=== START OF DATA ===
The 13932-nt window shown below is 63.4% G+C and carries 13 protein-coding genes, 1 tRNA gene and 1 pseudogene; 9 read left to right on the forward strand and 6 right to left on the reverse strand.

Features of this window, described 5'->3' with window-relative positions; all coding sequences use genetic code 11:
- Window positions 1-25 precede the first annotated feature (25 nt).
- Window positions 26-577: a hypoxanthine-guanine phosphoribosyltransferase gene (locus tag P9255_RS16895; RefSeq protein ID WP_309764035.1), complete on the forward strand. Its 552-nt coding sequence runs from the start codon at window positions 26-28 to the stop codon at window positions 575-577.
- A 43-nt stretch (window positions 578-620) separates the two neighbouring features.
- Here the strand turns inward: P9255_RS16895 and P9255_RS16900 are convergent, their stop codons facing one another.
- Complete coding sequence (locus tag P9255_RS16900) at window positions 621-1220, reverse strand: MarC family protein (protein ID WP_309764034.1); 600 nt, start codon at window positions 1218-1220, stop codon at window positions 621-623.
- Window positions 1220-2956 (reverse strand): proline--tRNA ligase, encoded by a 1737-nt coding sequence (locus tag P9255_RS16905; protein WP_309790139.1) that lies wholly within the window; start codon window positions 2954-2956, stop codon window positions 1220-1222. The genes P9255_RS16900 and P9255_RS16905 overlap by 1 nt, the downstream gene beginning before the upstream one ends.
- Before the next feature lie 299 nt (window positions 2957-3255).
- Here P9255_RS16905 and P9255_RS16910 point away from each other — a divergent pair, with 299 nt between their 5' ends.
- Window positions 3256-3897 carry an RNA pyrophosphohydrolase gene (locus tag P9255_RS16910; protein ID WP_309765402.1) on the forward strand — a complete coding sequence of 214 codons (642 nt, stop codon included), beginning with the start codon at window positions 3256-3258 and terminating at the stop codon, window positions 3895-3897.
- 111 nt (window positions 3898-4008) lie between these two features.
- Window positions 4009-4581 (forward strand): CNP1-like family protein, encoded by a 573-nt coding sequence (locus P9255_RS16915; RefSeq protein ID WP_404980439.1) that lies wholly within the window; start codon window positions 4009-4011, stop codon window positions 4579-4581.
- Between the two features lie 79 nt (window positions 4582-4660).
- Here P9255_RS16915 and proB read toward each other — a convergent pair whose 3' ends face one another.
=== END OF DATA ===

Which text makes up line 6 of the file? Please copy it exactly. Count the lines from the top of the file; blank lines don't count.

- Here the strand turns inward: P9255_RS16895 and P9255_RS16900 are convergent, their stop codons facing one another.